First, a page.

|Artwork by H.V Lyngdal|
When approached to review Skáphe’s second full length, I was ecstatic. To begin, 2014 was the year I started skipping down the harrowing path of the Fallen Empire label. Through much of my indulgent sampling, I quickly became aware of a variety of bands and releases that had little to no information about them, save for some weird pictures and frightening music. Skáphe’s 2014 self titled debut was a dizzying effort that towered over other releases of that year, leading me to use the terms “suffocating” and “vertigo” in the most affectionate way possible. Two years later, I am scrambling to find other adjectives to describe Skáphe², which for all intents and purposes, may be the full realization of this band and their descent upon the world.
Similar to many contemporary black metal bands, and even a theme among many Fallen Empire artists, Skáphe² adopts the numerical system in terms of titling songs. This is different than their debut, as Skáphe had actual, albeit cryptic, song titles. The numeric titling system fits with not only Skáphe’s music but most of black metal, which strives for a sense of anonymity. Skáphe is not as anonymous as other Fallen Empire bands with clear connections between acts Misþyrming and Chaos Moon, yet their music begs for deprivation in identification. When fully subjecting yourself to themes of abandonment, devastation, and gleeful pandemonium, it is more exciting to not know the name of your assailants. This followup to their 2014 debut follows these trending themes, however, as where breathless death once existed before there is now a deluge of experimentation and frantic skirmishes.
It is difficult sometimes to explain how qualities like chaos, madness, and debilitating glee can be entertaining. The 6 tracks on Skáphe² roll by with no real clear beginning or ending between each makes the whole affair maddening and exhilarating. “I” begins as if it was a transition from another song, quickly rolling the listener into a skirmish with an invisible foe. The spaces between songs that are there are merely just pauses for breath before the next punch to the throat, and you enter a space where seemingly uncomfortable qualities of music become positives. The highlight of Skáphe² comes with its 8 minute “climax” as a slow wander up a downtempo mountain, which borders on drone and atmospheric nothingness before descending into the foreseeable briar patch of insanity.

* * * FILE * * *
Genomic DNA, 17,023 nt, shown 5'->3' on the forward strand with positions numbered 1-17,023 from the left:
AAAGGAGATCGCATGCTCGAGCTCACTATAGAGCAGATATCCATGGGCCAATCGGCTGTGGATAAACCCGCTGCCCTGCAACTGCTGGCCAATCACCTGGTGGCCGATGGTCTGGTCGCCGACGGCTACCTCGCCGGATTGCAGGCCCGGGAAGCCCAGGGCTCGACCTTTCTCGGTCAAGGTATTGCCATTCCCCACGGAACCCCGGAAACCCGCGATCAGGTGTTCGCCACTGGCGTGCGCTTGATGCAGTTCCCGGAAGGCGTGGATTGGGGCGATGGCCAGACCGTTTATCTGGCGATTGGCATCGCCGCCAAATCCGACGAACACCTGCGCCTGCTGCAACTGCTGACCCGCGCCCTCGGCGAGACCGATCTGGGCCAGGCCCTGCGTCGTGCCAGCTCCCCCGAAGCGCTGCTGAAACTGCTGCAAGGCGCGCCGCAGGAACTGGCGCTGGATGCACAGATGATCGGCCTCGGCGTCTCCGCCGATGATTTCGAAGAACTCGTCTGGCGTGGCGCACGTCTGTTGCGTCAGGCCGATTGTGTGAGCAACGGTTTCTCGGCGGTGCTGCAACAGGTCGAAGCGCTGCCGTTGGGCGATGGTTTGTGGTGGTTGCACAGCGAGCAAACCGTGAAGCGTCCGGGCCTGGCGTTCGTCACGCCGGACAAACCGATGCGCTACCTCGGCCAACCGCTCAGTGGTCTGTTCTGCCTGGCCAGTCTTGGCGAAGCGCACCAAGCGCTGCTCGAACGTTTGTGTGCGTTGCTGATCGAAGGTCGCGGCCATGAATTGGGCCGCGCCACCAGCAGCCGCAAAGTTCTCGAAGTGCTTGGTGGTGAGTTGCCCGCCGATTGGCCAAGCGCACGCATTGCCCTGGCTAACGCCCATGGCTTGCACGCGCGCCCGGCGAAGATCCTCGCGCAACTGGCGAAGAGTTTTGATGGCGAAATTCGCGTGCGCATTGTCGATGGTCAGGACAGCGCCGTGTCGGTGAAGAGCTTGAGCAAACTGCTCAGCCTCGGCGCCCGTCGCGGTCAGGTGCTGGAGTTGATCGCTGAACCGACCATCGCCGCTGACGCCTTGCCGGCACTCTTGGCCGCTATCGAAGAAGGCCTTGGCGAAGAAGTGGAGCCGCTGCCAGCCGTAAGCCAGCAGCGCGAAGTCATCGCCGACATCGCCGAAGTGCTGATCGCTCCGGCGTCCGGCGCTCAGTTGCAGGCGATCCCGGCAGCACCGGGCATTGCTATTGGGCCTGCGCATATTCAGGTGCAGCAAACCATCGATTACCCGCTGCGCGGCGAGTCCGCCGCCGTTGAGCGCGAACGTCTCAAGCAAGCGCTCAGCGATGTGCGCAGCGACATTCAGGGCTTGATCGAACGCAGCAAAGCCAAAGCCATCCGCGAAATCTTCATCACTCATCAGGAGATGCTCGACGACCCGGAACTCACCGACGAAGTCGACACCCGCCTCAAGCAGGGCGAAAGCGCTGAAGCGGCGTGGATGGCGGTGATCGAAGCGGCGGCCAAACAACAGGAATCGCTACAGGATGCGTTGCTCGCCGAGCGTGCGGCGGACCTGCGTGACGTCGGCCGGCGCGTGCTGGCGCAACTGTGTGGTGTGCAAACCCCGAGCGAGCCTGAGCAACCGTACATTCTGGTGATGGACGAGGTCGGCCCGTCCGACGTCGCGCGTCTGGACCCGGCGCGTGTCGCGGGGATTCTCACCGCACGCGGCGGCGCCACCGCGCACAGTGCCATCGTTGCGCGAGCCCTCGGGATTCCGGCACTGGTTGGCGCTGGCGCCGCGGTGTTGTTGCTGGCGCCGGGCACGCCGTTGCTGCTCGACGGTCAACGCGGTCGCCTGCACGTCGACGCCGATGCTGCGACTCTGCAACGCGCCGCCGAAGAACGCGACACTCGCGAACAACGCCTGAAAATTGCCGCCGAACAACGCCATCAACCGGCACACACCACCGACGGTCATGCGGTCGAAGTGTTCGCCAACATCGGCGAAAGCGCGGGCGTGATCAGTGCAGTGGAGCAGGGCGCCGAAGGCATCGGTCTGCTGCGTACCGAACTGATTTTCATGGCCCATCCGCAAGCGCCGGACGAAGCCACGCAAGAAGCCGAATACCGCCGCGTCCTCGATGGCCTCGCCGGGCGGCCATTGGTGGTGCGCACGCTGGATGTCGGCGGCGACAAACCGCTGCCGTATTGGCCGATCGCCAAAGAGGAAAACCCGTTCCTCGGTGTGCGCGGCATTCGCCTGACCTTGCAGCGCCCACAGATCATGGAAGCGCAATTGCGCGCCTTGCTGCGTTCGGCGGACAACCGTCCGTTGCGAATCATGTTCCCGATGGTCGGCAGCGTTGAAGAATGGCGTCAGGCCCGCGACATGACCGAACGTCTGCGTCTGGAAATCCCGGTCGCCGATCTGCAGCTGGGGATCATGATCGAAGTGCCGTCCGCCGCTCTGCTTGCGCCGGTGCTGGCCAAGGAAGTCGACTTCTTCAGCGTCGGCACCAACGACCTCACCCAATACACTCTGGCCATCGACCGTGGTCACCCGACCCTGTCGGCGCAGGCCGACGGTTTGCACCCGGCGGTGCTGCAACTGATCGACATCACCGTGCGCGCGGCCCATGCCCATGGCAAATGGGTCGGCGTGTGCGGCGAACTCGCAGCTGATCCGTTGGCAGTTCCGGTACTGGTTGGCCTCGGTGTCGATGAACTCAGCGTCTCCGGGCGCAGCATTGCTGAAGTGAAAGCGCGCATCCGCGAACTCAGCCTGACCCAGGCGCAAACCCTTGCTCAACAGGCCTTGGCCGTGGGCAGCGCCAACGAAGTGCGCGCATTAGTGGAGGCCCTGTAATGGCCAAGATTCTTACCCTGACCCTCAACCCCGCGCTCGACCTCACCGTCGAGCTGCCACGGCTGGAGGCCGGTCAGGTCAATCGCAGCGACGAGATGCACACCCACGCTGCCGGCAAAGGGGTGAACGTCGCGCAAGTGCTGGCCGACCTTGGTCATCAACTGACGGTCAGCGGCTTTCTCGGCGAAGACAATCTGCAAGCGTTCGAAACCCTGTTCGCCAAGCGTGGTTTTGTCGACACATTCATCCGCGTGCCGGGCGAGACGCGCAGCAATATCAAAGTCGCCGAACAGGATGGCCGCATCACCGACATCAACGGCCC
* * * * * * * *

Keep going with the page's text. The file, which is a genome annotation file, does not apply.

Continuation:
For all intents and purposes, Skáphe² is listed as black metal, though when listening to their two albums, the lines become blurred as to what qualifies it as such. There are instances of blast beats, harsh vocals, and atmosphere indicative of black metal, however Skáphe sees the need to take those elements and run them through in a random order, possibly backwards. The intended effect is a sense of vertigo that does not stop at physical discomfort, rather an existential one. If one enjoyed the looseness of Misþyrming’s Söngvar elds og óreiðu and the abandonment of Chaos Moon’s Resurrection Extract, then Skáphe² is going to be a grand walk in the park and by park I mean hellish craggy landscape.
Sometimes people talk abut what heavy metal will sound like in the future and what the next breakthrough will sound like. I am not implying that Skáphe is the future of metal, rather whatever will come and break expectations in heavy metal will probably not sound like things before, and will perhaps sound terrifying in a genre of already scary tones. I feel Skáphe is skipping down that harrowing path and darkness is beginning to close in. If begged for one simple adjective to describe Skáphe², it would be chaotic. If allowed more of an elaboration, it would be formations of systems and organizations within that chaos that are even more terrifying than lawless order. If pushed even further it would be a deviant sense of fascination as that chaos formed a wave to rise up and engulf oneself whole.